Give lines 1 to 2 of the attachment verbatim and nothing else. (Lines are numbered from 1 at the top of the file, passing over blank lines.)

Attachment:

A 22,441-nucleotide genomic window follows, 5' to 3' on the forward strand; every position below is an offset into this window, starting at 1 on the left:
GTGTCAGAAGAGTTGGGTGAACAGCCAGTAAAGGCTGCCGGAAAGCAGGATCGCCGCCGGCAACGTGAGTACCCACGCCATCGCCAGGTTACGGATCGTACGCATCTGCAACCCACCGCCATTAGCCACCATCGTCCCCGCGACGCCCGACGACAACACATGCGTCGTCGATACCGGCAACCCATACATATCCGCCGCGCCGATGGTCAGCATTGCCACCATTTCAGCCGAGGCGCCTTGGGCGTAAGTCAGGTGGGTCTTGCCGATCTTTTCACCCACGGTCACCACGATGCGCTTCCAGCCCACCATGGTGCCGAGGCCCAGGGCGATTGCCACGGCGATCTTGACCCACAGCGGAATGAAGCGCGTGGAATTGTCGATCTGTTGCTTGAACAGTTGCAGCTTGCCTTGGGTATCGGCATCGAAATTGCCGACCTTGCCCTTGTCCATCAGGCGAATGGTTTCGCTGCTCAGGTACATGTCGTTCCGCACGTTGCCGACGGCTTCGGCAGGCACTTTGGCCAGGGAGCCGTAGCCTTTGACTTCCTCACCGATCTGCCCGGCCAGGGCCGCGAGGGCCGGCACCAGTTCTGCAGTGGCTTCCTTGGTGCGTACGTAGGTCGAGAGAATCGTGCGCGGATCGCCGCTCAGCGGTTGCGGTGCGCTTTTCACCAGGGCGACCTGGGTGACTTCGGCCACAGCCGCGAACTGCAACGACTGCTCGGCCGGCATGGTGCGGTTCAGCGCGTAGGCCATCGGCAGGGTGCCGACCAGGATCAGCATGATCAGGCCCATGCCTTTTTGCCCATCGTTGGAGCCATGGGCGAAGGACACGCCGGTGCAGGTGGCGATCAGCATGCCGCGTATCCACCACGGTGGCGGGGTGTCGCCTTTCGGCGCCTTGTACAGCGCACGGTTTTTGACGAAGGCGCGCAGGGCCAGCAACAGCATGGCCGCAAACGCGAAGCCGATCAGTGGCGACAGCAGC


A 22,441-nucleotide genomic window follows, 5' to 3' on the forward strand; every position below is an offset into this window, starting at 1 on the left:
GTGTCAGAAGAGTTGGGTGAACAGCCAGTAAAGGCTGCCGGAAAGCAGGATCGCCGCCGGCAACGTGAGTACCCACGCCATCGCCAGGTTACGGATCGTACGCATCTGCAACCCACCGCCATTAGCCACCATCGTCCCCGCGACGCCCGACGACAACACATGCGTCGTCGATACCGGCAACCCATACATATCCGCCGCGCCGATGGTCAGCATTGCCACCATTTCAGCCGAGGCGCCTTGGGCGTAAGTCAGGTGGGTCTTGCCGATCTTTTCACCCACGGTCACCACGATGCGCTTCCAGCCCACCATGGTGCCGAGGCCCAGGGCGATTGCCACGGCGATCTTGACCCACAGCGGAATGAAGCGCGTGGAATTGTCGATCTGTTGCTTGAACAGTTGCAGCTTGCCTTGGGTATCGGCATCGAAATTGCCGACCTTGCCCTTGTCCATCAGGCGAATGGTTTCGCTGCTCAGGTACATGTCGTTCCGCACGTTGCCGACGGCTTCGGCAGGCACTTTGGCCAGGGAGCCGTAGCCTTTGACTTCCTCACCGATCTGCCCGGCCAGGGCCGCGAGGGCCGGCACCAGTTCTGCAGTGGCTTCCTTGGTGCGTACGTAGGTCGAGAGAATCGTGCGCGGATCGCCGCTCAGCGGTTGCGGTGCGCTTTTCACCAGGGCGACCTGGGTGACTTCGGCCACAGCCGCGAACTGCAACGACTGCTCGGCCGGCATGGTGCGGTTCAGCGCGTAGGCCATCGGCAGGGTGCCGACCAGGATCAGCATGATCAGGCCCATGCCTTTTTGCCCATCGTTGGAGCCATGGGCGAAGGACACGCCGGTGCAGGTGGCGATCAGCATGCCGCGTATCCACCACGGTGGCGGGGTGTCGCCTTTCGGCGCCTTGTACAGCGCACGGTTTTTGACGAAGGCGCGCAGGGCCAGCAACAGCATGGCCGCAAACGCGAAGCCGATCAGTGGCGACAGCAGC